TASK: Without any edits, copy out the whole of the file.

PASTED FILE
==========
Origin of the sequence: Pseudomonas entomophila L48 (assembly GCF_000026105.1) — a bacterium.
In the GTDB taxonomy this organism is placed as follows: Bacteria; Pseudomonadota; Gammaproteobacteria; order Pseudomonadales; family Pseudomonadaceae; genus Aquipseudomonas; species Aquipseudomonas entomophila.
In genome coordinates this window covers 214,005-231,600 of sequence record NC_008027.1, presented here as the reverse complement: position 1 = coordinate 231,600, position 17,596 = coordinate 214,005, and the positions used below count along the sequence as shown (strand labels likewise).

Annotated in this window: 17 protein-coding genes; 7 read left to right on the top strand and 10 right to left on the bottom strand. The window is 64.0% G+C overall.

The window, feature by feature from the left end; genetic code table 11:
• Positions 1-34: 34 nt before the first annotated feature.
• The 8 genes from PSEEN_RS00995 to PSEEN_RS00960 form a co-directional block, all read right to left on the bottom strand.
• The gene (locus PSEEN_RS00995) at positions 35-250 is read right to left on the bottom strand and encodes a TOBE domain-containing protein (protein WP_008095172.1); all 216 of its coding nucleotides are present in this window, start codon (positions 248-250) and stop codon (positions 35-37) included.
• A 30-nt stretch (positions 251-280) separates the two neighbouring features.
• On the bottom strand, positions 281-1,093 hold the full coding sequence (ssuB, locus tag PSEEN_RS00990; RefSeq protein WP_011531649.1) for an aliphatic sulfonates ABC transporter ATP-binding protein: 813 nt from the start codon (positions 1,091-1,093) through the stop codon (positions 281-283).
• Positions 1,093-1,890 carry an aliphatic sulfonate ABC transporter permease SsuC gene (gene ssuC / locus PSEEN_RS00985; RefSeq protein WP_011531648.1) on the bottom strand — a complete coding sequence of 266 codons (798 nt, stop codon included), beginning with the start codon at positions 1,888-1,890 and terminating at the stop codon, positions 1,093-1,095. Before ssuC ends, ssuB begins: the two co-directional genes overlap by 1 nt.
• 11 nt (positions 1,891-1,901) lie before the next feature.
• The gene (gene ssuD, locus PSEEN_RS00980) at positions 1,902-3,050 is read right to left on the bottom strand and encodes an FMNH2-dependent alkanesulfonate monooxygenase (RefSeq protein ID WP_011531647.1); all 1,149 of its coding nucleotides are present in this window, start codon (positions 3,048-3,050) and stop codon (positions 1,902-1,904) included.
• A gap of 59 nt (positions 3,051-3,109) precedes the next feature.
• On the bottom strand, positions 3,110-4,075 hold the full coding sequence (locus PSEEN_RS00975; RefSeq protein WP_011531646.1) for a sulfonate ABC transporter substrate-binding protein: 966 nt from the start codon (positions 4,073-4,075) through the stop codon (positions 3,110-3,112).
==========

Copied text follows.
Origin of the sequence: Pseudomonas entomophila L48 (assembly GCF_000026105.1) — a bacterium.
In the GTDB taxonomy this organism is placed as follows: Bacteria; Pseudomonadota; Gammaproteobacteria; order Pseudomonadales; family Pseudomonadaceae; genus Aquipseudomonas; species Aquipseudomonas entomophila.
In genome coordinates this window covers 214,005-231,600 of sequence record NC_008027.1, presented here as the reverse complement: position 1 = coordinate 231,600, position 17,596 = coordinate 214,005, and the positions used below count along the sequence as shown (strand labels likewise).

Annotated in this window: 17 protein-coding genes; 7 read left to right on the top strand and 10 right to left on the bottom strand. The window is 64.0% G+C overall.

The window, feature by feature from the left end; genetic code table 11:
• Positions 1-34: 34 nt before the first annotated feature.
• The 8 genes from PSEEN_RS00995 to PSEEN_RS00960 form a co-directional block, all read right to left on the bottom strand.
• The gene (locus PSEEN_RS00995) at positions 35-250 is read right to left on the bottom strand and encodes a TOBE domain-containing protein (protein WP_008095172.1); all 216 of its coding nucleotides are present in this window, start codon (positions 248-250) and stop codon (positions 35-37) included.
• A 30-nt stretch (positions 251-280) separates the two neighbouring features.
• On the bottom strand, positions 281-1,093 hold the full coding sequence (ssuB, locus tag PSEEN_RS00990; RefSeq protein WP_011531649.1) for an aliphatic sulfonates ABC transporter ATP-binding protein: 813 nt from the start codon (positions 1,091-1,093) through the stop codon (positions 281-283).
• Positions 1,093-1,890 carry an aliphatic sulfonate ABC transporter permease SsuC gene (gene ssuC / locus PSEEN_RS00985; RefSeq protein WP_011531648.1) on the bottom strand — a complete coding sequence of 266 codons (798 nt, stop codon included), beginning with the start codon at positions 1,888-1,890 and terminating at the stop codon, positions 1,093-1,095. Before ssuC ends, ssuB begins: the two co-directional genes overlap by 1 nt.
• 11 nt (positions 1,891-1,901) lie before the next feature.
• The gene (gene ssuD, locus PSEEN_RS00980) at positions 1,902-3,050 is read right to left on the bottom strand and encodes an FMNH2-dependent alkanesulfonate monooxygenase (RefSeq protein ID WP_011531647.1); all 1,149 of its coding nucleotides are present in this window, start codon (positions 3,048-3,050) and stop codon (positions 1,902-1,904) included.
• A gap of 59 nt (positions 3,051-3,109) precedes the next feature.
• On the bottom strand, positions 3,110-4,075 hold the full coding sequence (locus PSEEN_RS00975; RefSeq protein WP_011531646.1) for a sulfonate ABC transporter substrate-binding protein: 966 nt from the start codon (positions 4,073-4,075) through the stop codon (positions 3,110-3,112).